Imperfection – In Gita Verse 1.29 My whole body is trembling, my hair is standing on end, my bow Gāṇḍīva is slipping from my hand, and my skin is burning.
Arjuna is looking at himself with more alertness and intensity. He is now giving details of where and what symptoms he has in his body.
This shows that first he wants to reconnect himself with his subjectivity. As after looking at all his friends and family members who are right now divided. It was a very painful and emotional moment for him. If some die it can be understood but if someone is not ready for any kind of mutual understanding, this moment is very painful.
Mutual understanding is the foundation of all relationships. Everyone has their different thinking, desires, goals, but there is always a way by which everyone can come to a common platform by mutual understanding and support each other. As every one of us is incomplete and imperfect. Unless we work to support each other no one can grow either in the objective world or subjective world.
‘Imperfection’ is not a derogatory word, it is almost synonymous with a living flow. Complete, where will you be going? What will you be doing? Complete means growth has stopped, you have come to your very end. All that was potential has become actual – that’s what completion means. Now there is nothing else but to die.
Imperfection means there is more still awaiting, much is going to happen. If you accept your imperfection, and you live it in totality. These are two different things. To believe that your imperfection is perfect is utterly wrong. But be total in each moment – when you are imperfect be TOTALLY imperfect. And then out of that totality you start growing.
The day you become perfect you are no more needed – the perfect ones are discarded immediately. So life never becomes perfect; it goes on moving. From one totality to another totality, from one imperfection to another imperfection, it goes on, it goes on. Imperfection is simply life, aliveness, growth, evolution. So why go on condemning imperfection?
The Vedas say: AMRITASYA PUTRAH – YOU are the sons of immortality, deathlessness. You come out of nectar, you are made of the stuff of which nectar is made – AMRITASYA PUTRAH. YOU are sons of God, daughters of God – it simply means your potential is infinite, it can never be exhausted. Whatsoever you become, you will again find new doors opening, new peaks challenging, new adventures waiting for you, new dimensions calling you forth, invoking, provoking. One never comes to the dead end.
God does not mean perfection, god simply means the energy that goes on moving. Each moment, you can be total. And from one totality you can slip into another totality; one totality helps you to be total in another moment. If you were angry totally, then you will be loving totally – the totality in anger helped you to be totally in love.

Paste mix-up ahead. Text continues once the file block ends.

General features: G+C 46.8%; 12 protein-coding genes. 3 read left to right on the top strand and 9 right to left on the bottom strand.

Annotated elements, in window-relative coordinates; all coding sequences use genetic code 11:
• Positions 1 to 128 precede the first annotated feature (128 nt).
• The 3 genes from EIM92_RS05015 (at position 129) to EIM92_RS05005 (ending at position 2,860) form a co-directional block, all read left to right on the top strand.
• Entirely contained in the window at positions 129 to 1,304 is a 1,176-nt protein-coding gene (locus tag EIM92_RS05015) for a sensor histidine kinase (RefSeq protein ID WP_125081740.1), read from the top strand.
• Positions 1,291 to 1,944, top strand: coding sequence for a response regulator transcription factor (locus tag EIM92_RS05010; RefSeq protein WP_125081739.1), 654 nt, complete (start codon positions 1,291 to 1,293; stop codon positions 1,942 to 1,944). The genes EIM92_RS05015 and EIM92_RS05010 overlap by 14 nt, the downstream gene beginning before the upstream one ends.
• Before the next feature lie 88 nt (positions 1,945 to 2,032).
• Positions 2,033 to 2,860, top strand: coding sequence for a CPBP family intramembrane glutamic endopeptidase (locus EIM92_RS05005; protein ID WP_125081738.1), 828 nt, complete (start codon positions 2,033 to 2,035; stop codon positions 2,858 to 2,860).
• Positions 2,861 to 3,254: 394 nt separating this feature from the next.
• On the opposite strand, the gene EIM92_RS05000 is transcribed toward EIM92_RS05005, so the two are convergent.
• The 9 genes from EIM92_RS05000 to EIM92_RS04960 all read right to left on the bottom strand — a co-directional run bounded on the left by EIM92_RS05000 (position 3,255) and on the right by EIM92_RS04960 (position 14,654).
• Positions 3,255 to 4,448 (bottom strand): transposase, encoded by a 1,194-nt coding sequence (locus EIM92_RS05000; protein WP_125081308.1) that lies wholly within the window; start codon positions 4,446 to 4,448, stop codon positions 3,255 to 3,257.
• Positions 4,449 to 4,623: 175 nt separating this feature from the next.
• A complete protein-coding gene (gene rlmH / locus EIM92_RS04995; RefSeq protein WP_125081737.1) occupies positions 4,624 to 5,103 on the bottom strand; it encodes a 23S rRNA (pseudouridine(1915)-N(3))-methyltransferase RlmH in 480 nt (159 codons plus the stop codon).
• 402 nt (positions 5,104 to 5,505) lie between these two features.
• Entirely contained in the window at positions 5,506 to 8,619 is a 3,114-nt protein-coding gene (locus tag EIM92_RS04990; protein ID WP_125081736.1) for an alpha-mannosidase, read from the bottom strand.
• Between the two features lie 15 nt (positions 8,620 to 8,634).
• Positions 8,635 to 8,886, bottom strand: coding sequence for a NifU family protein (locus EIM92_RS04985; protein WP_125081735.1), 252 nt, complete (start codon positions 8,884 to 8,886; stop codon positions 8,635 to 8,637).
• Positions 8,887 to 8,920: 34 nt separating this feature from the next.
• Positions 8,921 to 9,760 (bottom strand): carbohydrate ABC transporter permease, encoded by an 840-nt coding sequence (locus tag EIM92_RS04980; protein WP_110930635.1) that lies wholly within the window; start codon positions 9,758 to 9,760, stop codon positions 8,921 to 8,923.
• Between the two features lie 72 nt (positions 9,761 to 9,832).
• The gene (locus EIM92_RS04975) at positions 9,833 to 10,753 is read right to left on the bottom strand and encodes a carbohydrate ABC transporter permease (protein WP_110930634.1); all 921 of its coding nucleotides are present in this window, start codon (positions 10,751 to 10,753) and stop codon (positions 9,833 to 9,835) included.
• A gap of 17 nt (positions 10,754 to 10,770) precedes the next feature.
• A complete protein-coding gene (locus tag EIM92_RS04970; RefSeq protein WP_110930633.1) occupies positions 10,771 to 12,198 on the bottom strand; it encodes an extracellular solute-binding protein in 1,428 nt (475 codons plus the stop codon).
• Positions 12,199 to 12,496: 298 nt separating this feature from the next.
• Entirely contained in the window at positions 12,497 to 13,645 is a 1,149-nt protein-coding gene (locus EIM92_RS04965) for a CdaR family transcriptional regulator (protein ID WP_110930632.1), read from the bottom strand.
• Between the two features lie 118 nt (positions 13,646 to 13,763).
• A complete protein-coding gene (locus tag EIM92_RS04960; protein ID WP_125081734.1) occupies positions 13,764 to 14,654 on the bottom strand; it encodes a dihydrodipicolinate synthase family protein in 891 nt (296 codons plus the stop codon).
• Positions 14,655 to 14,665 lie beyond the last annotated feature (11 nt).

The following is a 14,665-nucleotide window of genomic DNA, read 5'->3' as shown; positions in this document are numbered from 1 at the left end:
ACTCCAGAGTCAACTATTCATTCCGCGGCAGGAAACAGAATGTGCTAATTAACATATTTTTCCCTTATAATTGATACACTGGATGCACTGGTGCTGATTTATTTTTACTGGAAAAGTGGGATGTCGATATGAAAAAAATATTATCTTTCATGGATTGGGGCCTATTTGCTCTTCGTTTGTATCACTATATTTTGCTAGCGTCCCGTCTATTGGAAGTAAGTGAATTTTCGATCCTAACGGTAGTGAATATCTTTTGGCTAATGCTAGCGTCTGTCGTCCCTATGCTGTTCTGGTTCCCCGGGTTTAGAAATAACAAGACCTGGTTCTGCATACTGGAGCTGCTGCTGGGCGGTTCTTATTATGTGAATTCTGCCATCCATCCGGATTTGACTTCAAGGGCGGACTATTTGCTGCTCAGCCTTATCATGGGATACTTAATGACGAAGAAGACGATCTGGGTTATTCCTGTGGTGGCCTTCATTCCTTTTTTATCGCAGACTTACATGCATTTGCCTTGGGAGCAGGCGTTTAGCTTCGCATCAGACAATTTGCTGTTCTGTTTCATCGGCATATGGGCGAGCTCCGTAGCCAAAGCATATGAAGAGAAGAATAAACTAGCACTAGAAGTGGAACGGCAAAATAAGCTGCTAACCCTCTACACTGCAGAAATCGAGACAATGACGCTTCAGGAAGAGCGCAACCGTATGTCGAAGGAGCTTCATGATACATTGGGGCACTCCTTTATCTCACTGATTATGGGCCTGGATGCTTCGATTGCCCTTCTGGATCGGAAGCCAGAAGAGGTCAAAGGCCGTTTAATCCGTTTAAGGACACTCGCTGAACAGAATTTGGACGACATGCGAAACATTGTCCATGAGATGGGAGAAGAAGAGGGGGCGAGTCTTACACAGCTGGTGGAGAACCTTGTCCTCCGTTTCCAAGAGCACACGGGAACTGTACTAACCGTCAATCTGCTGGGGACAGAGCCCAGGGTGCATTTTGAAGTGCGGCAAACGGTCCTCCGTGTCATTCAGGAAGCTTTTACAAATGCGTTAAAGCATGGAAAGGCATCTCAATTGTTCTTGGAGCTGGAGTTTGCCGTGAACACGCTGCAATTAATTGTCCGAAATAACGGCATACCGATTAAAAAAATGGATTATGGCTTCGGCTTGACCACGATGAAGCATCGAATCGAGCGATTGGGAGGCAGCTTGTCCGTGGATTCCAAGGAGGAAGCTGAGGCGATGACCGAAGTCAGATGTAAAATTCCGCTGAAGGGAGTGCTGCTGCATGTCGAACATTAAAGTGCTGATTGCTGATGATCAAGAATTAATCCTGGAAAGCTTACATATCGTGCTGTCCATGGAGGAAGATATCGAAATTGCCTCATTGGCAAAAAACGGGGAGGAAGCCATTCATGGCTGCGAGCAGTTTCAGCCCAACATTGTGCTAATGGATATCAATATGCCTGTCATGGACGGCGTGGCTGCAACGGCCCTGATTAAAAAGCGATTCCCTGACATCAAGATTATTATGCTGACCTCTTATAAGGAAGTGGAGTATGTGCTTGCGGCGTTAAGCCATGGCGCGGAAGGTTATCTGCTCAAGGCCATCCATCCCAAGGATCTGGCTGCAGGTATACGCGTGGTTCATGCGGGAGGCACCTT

But you are incomplete; everything is incomplete. That’s why things are growing, that’s why there is so much evolution. God is an evolving concept.
God, to be at all, has to be as imperfect as you are. Then what is the difference between you and God? He is total and you are not total. He accepts his imperfections; you don’t accept, you go on rejecting. That is the difference. The difference is not in perfection, the difference is in acceptance. You deny, you reject, you hide, you defend, you remain closed, you are afraid. You never go into anything really, you remain out of it – afraid, fearful, scared, ready to escape if sometimes things become too much. You go only so far.
The difference between you and God is only one: he goes UTTERLY into everything. When God dances, there is no dancer, there is only dance – he is so utterly in it. When God loves, there is no lover, there is only love he is so utterly in it. You are never total. Imperfect you are, imperfect is everything – these trees, these birds, these skies, everything is imperfect. But remember, by ‘imperfection’ is not condemnatory, it is praising life.
When our focus is on us physically, mentally and emotionally shows that we are not trying to change the objective world but want to live in that moment of the objective world becoming alert about our emotions and mental limitation is willingness to work on that. Arjuna when he says that “My whole body is trembling, my hair is standing on end, my bow Gāṇḍīva is slipping from my hand, and my skin is burning” he is not saying from weakness he is courageous to work on his unconsciousness without condemning it. If he will not work on that he will not be able to fight the war and deliver his assignment given by the Universe. He turns to Krishna not as a weak human being but as a courageous Individual.Tags: Imperfection